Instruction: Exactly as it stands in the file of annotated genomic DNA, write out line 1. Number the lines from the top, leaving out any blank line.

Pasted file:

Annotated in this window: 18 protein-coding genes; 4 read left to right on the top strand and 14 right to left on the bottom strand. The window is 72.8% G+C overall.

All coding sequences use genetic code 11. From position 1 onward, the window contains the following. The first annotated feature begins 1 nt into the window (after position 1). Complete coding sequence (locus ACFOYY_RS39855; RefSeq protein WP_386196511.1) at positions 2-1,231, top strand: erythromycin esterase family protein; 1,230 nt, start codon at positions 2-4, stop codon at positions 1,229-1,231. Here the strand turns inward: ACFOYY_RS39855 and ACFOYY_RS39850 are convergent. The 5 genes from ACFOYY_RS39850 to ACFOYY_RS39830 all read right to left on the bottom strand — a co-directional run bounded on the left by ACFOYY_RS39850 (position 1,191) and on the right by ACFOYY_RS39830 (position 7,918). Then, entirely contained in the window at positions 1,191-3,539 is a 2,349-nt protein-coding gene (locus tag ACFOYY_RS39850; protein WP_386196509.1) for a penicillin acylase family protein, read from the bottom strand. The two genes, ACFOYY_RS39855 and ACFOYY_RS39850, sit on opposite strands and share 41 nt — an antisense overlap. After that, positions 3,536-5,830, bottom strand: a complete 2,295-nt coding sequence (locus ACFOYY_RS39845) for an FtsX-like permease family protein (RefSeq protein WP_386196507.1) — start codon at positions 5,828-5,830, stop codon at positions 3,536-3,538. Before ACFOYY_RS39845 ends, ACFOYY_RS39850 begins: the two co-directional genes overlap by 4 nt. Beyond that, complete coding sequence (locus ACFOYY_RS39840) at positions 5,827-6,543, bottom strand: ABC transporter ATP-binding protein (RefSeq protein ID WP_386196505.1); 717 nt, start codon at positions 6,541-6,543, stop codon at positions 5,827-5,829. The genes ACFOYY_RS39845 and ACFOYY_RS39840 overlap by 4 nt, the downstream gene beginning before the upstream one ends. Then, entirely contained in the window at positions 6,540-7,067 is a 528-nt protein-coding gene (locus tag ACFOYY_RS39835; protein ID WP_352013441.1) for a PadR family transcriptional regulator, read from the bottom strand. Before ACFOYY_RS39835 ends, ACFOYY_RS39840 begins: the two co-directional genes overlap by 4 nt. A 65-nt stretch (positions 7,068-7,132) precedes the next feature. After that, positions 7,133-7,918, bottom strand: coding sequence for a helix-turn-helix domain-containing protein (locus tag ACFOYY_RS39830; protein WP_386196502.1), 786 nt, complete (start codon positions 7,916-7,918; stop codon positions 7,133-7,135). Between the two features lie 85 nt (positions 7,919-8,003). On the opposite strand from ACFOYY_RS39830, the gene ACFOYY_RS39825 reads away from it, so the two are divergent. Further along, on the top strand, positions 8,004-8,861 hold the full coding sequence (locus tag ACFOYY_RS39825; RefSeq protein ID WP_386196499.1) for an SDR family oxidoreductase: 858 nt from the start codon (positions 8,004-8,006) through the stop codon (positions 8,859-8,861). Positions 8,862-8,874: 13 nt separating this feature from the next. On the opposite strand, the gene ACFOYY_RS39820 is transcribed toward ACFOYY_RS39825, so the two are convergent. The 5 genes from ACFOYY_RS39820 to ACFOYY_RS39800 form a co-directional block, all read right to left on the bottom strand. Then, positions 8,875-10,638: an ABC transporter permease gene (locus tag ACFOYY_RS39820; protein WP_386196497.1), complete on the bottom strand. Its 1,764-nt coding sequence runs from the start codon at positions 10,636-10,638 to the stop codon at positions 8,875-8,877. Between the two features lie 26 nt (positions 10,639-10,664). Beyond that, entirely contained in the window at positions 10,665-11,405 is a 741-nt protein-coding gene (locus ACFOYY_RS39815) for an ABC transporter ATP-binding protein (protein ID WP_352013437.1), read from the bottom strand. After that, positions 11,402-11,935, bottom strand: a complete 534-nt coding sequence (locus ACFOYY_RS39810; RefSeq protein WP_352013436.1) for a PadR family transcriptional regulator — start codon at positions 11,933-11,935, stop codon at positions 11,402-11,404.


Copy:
Annotated in this window: 18 protein-coding genes; 4 read left to right on the top strand and 14 right to left on the bottom strand. The window is 72.8% G+C overall.